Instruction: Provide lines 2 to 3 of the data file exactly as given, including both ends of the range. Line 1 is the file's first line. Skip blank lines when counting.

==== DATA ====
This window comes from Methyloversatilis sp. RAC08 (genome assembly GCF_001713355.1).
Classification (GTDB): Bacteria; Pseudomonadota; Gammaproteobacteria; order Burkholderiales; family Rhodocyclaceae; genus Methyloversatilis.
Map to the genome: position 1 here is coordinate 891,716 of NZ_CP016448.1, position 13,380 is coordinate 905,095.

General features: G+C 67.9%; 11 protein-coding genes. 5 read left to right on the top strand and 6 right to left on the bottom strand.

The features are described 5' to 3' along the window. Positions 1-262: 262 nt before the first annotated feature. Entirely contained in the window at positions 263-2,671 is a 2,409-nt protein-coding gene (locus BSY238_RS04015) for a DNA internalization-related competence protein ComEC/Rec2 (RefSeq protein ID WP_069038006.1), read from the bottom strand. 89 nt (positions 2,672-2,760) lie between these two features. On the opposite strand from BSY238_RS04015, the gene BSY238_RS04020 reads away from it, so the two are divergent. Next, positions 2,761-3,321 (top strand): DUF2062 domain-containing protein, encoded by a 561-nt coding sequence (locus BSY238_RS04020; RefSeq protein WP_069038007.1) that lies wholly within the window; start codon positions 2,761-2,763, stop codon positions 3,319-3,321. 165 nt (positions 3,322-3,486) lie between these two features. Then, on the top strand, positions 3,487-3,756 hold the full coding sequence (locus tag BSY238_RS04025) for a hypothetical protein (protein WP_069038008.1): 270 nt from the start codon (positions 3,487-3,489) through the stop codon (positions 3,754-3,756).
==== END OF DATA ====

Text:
Classification (GTDB): Bacteria; Pseudomonadota; Gammaproteobacteria; order Burkholderiales; family Rhodocyclaceae; genus Methyloversatilis.
Map to the genome: position 1 here is coordinate 891,716 of NZ_CP016448.1, position 13,380 is coordinate 905,095.